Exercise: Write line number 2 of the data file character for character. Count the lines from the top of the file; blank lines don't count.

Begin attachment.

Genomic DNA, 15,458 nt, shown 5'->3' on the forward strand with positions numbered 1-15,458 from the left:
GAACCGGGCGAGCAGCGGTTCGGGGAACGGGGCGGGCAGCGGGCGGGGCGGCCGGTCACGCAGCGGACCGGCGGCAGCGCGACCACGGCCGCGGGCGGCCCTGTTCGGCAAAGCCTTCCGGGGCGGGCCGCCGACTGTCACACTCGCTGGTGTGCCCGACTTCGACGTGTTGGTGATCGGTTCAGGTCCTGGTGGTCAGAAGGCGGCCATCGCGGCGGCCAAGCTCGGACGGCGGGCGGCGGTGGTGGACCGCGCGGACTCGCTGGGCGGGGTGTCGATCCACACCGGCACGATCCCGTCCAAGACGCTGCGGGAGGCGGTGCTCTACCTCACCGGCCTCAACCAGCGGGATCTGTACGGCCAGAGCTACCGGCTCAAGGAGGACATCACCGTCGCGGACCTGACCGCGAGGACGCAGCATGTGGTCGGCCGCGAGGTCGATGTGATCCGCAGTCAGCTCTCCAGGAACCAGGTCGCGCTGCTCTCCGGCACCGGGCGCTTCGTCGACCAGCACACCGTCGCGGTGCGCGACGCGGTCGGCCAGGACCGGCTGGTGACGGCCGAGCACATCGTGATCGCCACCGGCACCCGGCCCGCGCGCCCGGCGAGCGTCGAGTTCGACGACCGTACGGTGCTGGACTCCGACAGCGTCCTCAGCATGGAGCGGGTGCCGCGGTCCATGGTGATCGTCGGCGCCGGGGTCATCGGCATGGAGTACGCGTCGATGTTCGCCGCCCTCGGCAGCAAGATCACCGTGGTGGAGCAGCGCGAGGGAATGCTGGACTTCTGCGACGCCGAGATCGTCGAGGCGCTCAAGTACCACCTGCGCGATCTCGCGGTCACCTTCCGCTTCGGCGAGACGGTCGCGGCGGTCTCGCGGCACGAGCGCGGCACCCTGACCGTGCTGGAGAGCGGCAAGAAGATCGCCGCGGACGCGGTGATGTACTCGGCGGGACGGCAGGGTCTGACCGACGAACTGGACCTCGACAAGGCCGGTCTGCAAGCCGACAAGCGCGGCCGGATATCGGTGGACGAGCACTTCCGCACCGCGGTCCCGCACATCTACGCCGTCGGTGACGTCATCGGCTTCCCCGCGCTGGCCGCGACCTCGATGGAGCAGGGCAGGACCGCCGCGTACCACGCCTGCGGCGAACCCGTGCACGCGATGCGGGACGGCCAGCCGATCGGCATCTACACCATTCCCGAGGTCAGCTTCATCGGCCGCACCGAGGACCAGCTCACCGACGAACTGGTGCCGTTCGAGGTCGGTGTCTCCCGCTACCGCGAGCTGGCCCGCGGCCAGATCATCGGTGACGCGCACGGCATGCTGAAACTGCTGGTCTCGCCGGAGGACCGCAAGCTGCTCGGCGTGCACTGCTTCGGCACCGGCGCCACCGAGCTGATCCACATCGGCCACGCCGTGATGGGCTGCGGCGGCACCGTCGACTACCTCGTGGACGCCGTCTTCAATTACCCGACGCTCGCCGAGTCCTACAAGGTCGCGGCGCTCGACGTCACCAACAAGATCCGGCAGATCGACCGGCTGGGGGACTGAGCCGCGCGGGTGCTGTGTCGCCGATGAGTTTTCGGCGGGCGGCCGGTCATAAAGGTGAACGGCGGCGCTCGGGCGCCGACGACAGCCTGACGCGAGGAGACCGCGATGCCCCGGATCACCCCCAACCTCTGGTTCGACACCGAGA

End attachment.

GAACCGGGCGAGCAGCGGTTCGGGGAACGGGGCGGGCAGCGGGCGGGGCGGCCGGTCACGCAGCGGACCGGCGGCAGCGCGACCACGGCCGCGGGCGGCCCTGTTCGGCAAAGCCTTCCGGGGCGGGCCGCCGACTGTCACACTCGCTGGTGTGCCCGACTTCGACGTGTTGGTGATCGGTTCAGGTCCTGGTGGTCAGAAGGCGGCCATCGCGGCGGCCAAGCTCGGACGGCGGGCGGCGGTGGTGGACCGCGCGGACTCGCTGGGCGGGGTGTCGATCCACACCGGCACGATCCCGTCCAAGACGCTGCGGGAGGCGGTGCTCTACCTCACCGGCCTCAACCAGCGGGATCTGTACGGCCAGAGCTACCGGCTCAAGGAGGACATCACCGTCGCGGACCTGACCGCGAGGACGCAGCATGTGGTCGGCCGCGAGGTCGATGTGATCCGCAGTCAGCTCTCCAGGAACCAGGTCGCGCTGCTCTCCGGCACCGGGCGCTTCGTCGACCAGCACACCGTCGCGGTGCGCGACGCGGTCGGCCAGGACCGGCTGGTGACGGCCGAGCACATCGTGATCGCCACCGGCACCCGGCCCGCGCGCCCGGCGAGCGTCGAGTTCGACGACCGTACGGTGCTGGACTCCGACAGCGTCCTCAGCATGGAGCGGGTGCCGCGGTCCATGGTGATCGTCGGCGCCGGGGTCATCGGCATGGAGTACGCGTCGATGTTCGCCGCCCTCGGCAGCAAGATCACCGTGGTGGAGCAGCGCGAGGGAATGCTGGACTTCTGCGACGCCGAGATCGTCGAGGCGCTCAAGTACCACCTGCGCGATCTCGCGGTCACCTTCCGCTTCGGCGAGACGGTCGCGGCGGTCTCGCGGCACGAGCGCGGCACCCTGACCGTGCTGGAGAGCGGCAAGAAGATCGCCGCGGACGCGGTGATGTACTCGGCGGGACGGCAGGGTCTGACCGACGAACTGGACCTCGACAAGGCCGGTCTGCAAGCCGACAAGCGCGGCCGGATATCGGTGGACGAGCACTTCCGCACCGCGGTCCCGCACATCTACGCCGTCGGTGACGTCATCGGCTTCCCCGCGCTGGCCGCGACCTCGATGGAGCAGGGCAGGACCGCCGCGTACCACGCCTGCGGCGAACCCGTGCACGCGATGCGGGACGGCCAGCCGATCGGCATCTACACCATTCCCGAGGTCAGCTTCATCGGCCGCACCGAGGACCAGCTCACCGACGAACTGGTGCCGTTCGAGGTCGGTGTCTCCCGCTACCGCGAGCTGGCCCGCGGCCAGATCATCGGTGACGCGCACGGCATGCTGAAACTGCTGGTCTCGCCGGAGGACCGCAAGCTGCTCGGCGTGCACTGCTTCGGCACCGGCGCCACCGAGCTGATCCACATCGGCCACGCCGTGATGGGCTGCGGCGGCACCGTCGACTACCTCGTGGACGCCGTCTTCAATTACCCGACGCTCGCCGAGTCCTACAAGGTCGCGGCGCTCGACGTCACCAACAAGATCCGGCAGATCGACCGGCTGGGGGACTGAGCCGCGCGGGTGCTGTGTCGCCGATGAGTTTTCGGCGGGCGGCCGGTCATAAAGGTGAACGGCGGCGCTCGGGCGCCGACGACAGCCTGACGCGAGGAGACCGCGATGCCCCGGATCACCCCCAACCTCTGGTTCGACACCGAGA